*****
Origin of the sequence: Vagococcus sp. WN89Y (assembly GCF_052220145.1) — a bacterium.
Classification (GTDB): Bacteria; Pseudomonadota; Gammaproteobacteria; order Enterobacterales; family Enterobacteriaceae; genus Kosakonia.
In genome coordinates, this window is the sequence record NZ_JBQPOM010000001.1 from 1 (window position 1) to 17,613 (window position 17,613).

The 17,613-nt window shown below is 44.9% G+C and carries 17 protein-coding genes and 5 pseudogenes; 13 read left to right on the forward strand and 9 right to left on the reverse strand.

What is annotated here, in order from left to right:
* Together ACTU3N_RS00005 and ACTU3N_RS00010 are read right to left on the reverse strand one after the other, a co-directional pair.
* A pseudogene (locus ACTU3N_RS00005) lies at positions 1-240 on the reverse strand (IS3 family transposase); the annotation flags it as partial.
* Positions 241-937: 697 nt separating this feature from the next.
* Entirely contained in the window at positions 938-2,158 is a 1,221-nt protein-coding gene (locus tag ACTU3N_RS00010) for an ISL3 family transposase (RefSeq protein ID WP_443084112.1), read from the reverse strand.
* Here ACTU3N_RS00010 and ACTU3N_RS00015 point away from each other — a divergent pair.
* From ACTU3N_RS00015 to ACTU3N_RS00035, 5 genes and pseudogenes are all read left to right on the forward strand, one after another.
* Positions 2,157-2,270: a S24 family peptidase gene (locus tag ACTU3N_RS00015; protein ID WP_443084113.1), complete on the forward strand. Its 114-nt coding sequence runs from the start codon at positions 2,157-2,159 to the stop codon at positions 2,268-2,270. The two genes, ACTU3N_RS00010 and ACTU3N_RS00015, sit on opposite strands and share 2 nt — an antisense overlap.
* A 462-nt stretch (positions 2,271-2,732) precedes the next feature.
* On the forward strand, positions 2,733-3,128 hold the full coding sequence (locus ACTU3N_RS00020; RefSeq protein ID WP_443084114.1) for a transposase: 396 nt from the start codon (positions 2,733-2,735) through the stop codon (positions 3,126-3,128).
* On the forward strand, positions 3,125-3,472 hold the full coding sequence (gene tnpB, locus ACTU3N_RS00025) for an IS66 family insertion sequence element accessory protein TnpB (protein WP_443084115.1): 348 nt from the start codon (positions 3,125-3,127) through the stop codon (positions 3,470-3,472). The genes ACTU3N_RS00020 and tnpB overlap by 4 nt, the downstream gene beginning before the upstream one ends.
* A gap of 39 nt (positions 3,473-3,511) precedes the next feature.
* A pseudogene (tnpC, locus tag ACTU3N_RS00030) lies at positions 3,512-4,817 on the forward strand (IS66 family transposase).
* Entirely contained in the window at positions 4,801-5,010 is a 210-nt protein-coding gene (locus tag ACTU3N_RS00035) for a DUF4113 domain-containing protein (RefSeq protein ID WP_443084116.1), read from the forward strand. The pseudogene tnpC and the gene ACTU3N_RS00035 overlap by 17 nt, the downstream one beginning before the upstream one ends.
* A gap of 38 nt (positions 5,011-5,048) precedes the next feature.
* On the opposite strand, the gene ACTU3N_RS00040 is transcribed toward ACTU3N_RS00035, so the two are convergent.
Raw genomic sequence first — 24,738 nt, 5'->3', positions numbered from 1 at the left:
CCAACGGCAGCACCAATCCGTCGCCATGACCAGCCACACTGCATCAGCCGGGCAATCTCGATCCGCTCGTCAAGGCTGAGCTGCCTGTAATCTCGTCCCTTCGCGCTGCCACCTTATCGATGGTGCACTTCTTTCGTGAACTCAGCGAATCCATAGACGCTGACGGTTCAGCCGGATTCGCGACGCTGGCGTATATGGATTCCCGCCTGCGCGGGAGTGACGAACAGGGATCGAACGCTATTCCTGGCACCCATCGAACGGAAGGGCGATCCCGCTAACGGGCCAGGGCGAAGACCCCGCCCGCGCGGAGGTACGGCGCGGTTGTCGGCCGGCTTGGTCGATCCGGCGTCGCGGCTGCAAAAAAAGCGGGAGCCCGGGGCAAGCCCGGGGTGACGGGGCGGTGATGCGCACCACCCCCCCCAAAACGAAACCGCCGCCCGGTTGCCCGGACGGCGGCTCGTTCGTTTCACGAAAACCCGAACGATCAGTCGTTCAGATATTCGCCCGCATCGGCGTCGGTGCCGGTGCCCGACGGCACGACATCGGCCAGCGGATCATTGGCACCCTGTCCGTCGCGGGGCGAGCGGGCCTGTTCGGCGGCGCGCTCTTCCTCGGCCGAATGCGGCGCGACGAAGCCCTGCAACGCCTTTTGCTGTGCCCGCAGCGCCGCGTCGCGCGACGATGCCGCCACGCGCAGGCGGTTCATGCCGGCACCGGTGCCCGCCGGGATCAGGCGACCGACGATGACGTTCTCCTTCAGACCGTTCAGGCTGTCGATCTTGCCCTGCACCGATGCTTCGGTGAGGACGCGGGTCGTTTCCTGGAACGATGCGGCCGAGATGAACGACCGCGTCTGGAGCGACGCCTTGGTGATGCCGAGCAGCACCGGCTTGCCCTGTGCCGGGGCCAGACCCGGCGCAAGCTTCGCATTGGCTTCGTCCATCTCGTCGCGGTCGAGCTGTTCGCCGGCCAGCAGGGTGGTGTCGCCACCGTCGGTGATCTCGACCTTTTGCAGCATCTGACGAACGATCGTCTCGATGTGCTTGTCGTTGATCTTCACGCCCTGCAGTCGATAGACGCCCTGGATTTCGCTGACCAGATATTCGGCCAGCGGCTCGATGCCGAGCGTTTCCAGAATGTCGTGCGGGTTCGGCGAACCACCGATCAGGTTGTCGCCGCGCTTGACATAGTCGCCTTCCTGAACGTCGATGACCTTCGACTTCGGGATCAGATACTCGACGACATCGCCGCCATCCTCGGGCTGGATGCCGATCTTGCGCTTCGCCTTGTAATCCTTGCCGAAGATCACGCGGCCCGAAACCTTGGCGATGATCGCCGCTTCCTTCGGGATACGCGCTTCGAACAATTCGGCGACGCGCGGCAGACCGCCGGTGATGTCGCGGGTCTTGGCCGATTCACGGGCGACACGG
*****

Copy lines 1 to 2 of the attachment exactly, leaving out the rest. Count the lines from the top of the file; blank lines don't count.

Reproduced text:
Origin of the sequence: Vagococcus sp. WN89Y (assembly GCF_052220145.1) — a bacterium.
Classification (GTDB): Bacteria; Pseudomonadota; Gammaproteobacteria; order Enterobacterales; family Enterobacteriaceae; genus Kosakonia.